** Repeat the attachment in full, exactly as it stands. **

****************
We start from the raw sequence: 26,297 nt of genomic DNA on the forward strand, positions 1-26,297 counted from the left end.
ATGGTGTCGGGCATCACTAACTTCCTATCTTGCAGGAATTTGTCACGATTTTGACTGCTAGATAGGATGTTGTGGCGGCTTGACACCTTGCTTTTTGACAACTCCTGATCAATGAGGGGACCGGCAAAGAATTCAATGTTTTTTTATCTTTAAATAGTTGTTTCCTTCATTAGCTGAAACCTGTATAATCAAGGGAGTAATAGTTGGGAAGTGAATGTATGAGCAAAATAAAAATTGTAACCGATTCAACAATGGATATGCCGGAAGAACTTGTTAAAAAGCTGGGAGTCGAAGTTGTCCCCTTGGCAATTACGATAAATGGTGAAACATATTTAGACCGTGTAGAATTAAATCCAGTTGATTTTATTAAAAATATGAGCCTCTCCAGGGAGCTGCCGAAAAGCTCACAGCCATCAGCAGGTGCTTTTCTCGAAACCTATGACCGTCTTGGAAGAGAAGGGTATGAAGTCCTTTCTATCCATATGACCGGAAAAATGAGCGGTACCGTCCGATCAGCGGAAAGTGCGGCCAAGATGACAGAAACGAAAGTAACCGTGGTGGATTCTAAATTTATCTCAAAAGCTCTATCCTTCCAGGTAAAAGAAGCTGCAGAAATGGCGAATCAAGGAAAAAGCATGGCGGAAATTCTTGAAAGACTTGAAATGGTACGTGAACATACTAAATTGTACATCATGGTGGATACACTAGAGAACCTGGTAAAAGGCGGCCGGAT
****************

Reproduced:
We start from the raw sequence: 26,297 nt of genomic DNA on the forward strand, positions 1-26,297 counted from the left end.
ATGGTGTCGGGCATCACTAACTTCCTATCTTGCAGGAATTTGTCACGATTTTGACTGCTAGATAGGATGTTGTGGCGGCTTGACACCTTGCTTTTTGACAACTCCTGATCAATGAGGGGACCGGCAAAGAATTCAATGTTTTTTTATCTTTAAATAGTTGTTTCCTTCATTAGCTGAAACCTGTATAATCAAGGGAGTAATAGTTGGGAAGTGAATGTATGAGCAAAATAAAAATTGTAACCGATTCAACAATGGATATGCCGGAAGAACTTGTTAAAAAGCTGGGAGTCGAAGTTGTCCCCTTGGCAATTACGATAAATGGTGAAACATATTTAGACCGTGTAGAATTAAATCCAGTTGATTTTATTAAAAATATGAGCCTCTCCAGGGAGCTGCCGAAAAGCTCACAGCCATCAGCAGGTGCTTTTCTCGAAACCTATGACCGTCTTGGAAGAGAAGGGTATGAAGTCCTTTCTATCCATATGACCGGAAAAATGAGCGGTACCGTCCGATCAGCGGAAAGTGCGGCCAAGATGACAGAAACGAAAGTAACCGTGGTGGATTCTAAATTTATCTCAAAAGCTCTATCCTTCCAGGTAAAAGAAGCTGCAGAAATGGCGAATCAAGGAAAAAGCATGGCGGAAATTCTTGAAAGACTTGAAATGGTACGTGAACATACTAAATTGTACATCATGGTGGATACACTAGAGAACCTGGTAAAAGGCGGCCGGAT